2) “What are you doing after work?”

The answer (apparently) is that first question is more speculative, while the second question elicits concrete plans. When you say, “I’m meeting up with some friends after work,” it’s more concrete than, “I’m going to meet up with some friends after work.” The latter would sound better preceded by, “I think,” i.e., “I think I’m gonna meet up with some friends,” reinforcing the fact that this is, indeed, speculation.

Or something.

Honestly, I have no idea.

And I really wish I had another drink, but don’t want to spend another 30 pesos to get one.

But maybe I should?

I mean, I’ve worked hard today.

Come on, Mark, live a little.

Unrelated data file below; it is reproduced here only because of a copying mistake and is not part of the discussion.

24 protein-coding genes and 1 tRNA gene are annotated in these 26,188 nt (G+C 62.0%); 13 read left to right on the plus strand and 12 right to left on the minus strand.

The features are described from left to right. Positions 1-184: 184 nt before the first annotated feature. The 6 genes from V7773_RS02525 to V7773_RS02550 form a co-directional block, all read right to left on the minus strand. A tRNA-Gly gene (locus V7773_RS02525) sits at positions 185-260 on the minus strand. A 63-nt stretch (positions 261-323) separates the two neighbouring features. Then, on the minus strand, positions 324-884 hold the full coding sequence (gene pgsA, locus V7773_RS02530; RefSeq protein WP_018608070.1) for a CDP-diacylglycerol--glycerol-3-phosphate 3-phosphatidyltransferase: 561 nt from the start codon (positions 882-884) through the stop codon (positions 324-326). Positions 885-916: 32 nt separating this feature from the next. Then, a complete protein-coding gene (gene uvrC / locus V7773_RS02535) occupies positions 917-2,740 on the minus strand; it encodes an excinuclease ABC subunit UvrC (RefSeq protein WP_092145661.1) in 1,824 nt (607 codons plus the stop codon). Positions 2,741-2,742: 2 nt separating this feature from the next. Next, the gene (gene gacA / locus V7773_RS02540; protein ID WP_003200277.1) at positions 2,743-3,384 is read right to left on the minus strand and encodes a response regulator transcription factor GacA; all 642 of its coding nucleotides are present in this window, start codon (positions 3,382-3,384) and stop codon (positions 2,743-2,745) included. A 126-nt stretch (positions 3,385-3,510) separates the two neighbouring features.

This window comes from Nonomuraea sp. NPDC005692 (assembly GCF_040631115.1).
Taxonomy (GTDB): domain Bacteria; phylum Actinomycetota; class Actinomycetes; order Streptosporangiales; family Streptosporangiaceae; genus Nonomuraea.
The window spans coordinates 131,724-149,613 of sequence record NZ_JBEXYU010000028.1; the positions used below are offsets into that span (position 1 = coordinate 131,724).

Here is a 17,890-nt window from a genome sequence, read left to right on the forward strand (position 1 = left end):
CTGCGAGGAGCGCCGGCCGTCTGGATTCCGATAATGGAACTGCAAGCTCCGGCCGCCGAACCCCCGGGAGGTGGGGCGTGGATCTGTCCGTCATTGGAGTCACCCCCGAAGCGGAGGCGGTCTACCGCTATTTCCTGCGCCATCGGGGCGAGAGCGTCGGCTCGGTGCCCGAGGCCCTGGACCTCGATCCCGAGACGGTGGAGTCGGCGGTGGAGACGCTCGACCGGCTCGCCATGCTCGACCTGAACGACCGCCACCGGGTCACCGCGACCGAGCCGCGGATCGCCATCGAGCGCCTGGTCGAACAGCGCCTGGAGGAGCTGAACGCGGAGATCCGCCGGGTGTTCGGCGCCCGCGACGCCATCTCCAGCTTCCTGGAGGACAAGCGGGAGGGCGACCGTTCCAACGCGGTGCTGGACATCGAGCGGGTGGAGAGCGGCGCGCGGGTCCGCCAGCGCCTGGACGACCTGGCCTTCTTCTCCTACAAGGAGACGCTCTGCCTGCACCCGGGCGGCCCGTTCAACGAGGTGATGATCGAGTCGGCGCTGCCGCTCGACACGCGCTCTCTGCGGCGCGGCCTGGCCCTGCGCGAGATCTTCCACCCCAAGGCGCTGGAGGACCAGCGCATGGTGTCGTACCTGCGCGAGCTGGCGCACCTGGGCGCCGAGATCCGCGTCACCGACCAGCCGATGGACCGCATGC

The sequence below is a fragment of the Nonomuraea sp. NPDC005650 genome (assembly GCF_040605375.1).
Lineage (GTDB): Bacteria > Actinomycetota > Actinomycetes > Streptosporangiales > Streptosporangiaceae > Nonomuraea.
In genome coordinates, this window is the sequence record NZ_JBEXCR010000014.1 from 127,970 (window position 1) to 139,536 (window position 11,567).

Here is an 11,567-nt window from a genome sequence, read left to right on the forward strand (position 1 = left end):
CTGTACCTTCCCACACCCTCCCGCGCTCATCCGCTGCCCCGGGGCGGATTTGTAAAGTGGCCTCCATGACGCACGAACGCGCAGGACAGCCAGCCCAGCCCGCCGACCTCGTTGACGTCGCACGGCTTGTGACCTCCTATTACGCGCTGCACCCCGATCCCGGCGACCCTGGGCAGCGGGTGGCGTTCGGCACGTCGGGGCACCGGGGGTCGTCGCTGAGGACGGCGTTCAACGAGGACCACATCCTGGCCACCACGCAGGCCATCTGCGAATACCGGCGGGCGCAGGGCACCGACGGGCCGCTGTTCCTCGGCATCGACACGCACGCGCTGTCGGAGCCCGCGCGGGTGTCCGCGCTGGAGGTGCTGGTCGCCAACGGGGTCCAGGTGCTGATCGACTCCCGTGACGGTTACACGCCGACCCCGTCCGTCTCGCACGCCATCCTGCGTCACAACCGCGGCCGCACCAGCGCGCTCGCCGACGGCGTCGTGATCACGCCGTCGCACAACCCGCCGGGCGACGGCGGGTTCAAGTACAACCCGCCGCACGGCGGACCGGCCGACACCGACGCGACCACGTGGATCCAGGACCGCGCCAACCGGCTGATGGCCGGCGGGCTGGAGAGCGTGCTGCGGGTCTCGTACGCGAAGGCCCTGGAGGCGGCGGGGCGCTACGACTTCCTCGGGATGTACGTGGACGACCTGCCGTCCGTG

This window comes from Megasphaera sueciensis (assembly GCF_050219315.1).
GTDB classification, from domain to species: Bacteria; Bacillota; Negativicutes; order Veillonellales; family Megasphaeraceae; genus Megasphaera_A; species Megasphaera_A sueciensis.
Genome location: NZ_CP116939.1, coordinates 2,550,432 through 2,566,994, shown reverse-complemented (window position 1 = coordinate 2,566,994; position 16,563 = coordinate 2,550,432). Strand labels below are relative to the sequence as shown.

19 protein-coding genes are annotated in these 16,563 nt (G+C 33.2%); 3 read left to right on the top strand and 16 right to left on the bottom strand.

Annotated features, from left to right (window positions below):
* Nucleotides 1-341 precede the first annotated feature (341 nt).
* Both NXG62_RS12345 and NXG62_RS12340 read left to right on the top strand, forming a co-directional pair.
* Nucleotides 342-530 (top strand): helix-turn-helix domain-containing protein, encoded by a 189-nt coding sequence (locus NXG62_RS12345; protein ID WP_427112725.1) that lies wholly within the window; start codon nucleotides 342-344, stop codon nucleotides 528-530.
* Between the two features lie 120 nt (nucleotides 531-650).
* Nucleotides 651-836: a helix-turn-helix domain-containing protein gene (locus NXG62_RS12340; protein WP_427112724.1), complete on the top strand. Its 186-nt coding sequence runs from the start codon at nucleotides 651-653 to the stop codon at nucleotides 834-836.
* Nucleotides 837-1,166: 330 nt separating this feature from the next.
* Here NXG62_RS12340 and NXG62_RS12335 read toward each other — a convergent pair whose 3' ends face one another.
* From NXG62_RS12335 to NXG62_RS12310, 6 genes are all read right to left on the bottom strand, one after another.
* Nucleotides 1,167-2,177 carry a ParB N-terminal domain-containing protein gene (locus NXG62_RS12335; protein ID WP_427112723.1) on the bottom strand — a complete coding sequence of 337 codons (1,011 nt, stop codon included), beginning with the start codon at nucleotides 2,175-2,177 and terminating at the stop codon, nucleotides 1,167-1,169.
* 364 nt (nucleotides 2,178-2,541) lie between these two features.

But that’s exactly the mentality that got me into the financial trouble from a few days ago.

But, like, you only live once, right?

The music playing in El Rincon del Mate right now is from the Into the Wild soundtrack. This movie was popular in the summer of 2009, when I was working at a lodge in Alaska as a housekeeper. I’m not one to single out “favorite summers,” but that was definitely one of my favorite summers. When I’m wrinkled and grey I’ll talk fondly about the summer of ’09, about the time when we tried to live off the land but ended up living off whiskey, about the time Phil and I saw a bear and almost shit our pants.

And maybe when I’m old and grey I’ll talk about the winter of ’18, when I lived in Guadalajara and had few friends and spent most of my days in a small cafe known for serving mate. I’ll talk about how I didn’t realize it at the time, but that was a happy time for me. Though I guess if I’m writing about it now maybe I do realize it. Maybe I am happy.